Referring in particular to FIG. 3, a circuit board 34 contains circuitry for the user interface display 32, the touch wheel control 30, and the run button 18, as well as a microprocessor 38, and flash memory 36, and circuitry for driving the stepper motor and for battery charging and power management.
Preferably, the pipettor 10 includes at least one megabyte of electrically erasable programmable read-only memory, i.e., flash memory 36. Suitable flash memory 36 is available, e.g., from Atmel Corporation. The microprocessor 38 can be any suitable microprocessor, e.g., from Texas Instruments Inc. The microprocessor 38 is used for programming functions and data storage, in combination with the flash memory 36. The microprocessor 38 and the flash memory 36 allow ample memory storage for programs, calibration information, screen saver images, etc. The flash memory 36 stores information even if power is lost. Preferably, the pipettor includes a reset button which will reset the RAM on the pipettor 10, i.e., the microprocessor 38, but programs stored in the flash memory 36 are maintained. The use of flash memory 36 allows storage of larger programs and data, as well as the ability to reprogram or re-flash new software for future enhancements. Flash memory 36 normally has good kinetic shock resistance whether powered or not. Moreover, as discussed below, use of the flash memory 36 allows the use of separate aspiration and dispensing lookup tables that can be programmed into flash memory to more accurately correlate aspirating and dispensing volumes to motor movement for specific pipettor models. The microprocessor 38, as mentioned, contains menu driven software which controls the operation of the pipettor 10 in accordance with either canned or custom procedures and user input.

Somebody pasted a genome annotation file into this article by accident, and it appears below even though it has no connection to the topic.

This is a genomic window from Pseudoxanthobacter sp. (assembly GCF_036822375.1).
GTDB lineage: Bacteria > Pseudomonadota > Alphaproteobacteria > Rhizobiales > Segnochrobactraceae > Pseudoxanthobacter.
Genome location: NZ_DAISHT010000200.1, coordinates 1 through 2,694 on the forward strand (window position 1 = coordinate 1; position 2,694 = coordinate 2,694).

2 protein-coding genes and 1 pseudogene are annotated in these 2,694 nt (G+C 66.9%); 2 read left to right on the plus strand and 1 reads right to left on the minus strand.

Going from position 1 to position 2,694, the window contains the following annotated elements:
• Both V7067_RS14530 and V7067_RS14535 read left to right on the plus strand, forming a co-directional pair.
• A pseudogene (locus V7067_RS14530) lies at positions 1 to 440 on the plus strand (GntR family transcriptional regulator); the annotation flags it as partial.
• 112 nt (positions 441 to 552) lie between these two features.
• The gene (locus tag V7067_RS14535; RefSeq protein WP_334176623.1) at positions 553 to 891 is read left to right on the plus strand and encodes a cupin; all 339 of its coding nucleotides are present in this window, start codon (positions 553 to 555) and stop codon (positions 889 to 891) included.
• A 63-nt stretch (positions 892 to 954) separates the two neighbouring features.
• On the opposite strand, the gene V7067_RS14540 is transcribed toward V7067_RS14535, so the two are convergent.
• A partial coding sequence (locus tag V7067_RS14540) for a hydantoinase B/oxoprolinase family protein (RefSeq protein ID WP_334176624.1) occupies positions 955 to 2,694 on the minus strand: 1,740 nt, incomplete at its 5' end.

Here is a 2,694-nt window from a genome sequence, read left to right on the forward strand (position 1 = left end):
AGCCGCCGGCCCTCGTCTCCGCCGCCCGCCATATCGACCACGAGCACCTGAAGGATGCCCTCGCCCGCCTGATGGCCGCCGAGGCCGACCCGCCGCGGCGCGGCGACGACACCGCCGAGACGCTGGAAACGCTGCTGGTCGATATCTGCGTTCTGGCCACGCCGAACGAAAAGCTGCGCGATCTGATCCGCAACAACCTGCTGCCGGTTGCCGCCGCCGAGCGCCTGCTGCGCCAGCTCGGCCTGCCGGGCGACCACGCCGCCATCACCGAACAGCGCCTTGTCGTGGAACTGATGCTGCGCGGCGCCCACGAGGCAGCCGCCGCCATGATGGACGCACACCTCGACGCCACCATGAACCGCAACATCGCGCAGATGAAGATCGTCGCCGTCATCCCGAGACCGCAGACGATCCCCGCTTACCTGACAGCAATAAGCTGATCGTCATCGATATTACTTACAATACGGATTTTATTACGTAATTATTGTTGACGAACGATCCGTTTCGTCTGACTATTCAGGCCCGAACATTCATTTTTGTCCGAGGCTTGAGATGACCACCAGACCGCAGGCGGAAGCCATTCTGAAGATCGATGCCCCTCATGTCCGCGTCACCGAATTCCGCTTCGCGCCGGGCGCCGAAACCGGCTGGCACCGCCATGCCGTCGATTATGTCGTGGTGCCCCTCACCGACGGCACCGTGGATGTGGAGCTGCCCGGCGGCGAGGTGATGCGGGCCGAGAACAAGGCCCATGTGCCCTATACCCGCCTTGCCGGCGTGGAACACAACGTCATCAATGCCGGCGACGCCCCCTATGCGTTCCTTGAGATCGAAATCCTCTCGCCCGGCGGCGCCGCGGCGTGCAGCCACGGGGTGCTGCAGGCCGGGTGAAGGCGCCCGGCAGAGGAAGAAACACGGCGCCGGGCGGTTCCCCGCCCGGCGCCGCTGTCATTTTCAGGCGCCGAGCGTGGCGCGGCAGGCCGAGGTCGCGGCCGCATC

The preferred user interface display 32 is a color 128 by 128 pixel LCD display, such as is available from Truly Semiconductors Limited, headquartered in Hong Kong. The size of the screen for the preferred LCD display is 1.5 inches across the diagonal. It has been found that such a display provides clarity and ease of programming to the user. Further, using the color display allows the software to be color coded, as described in the above-incorporated co-pending patent application entitled “Pipettor Software Interface”. The improved clarity of the display 32 allows the pipettor 10 to provide more complete information on the display 32, such as eliminating the need for abbreviations on the display and/or providing a meaningful help function on board the pipettor. The display 32 provides interactive user interface output for all pipettor programming actions, indicators and help screens. Navigation of the menus displayed on a user interface display 32 is accomplished using the touch wheel control 30. The user interface display 32 is mounted to the upper end of the circuit board 34 and is attached to the upper portion 16 of the pipettor 10, such that the screen of the display 32 can be seen through an opening 40 in the pipettor housing.
The upper portion 16 of the pipettor includes a front housing member 42 and a rear housing member 44. The front housing member 42 and the rear housing member 44 are attached together to enclose the internal components of the pipettor 10. FIG. 3 illustrates in cross-section the front housing member 42 and the rear housing member 44 with the enclosed internal components. In FIGS. 4, 5 and 6, the rear housing member has been removed. The circuit board 34 (containing the circuitry for the user interface display 32, the touch wheel control 30, the run button 18, the microprocessor 38, the flash memory 36, and circuitry for driving the stepper motor and for battery charging and power management) is attached to the upper portion of the front housing member 42, preferably using screws or the like. As mentioned, the front housing member 42 has an opening 40 through which the screen for the user interface display 32 can be viewed by the user.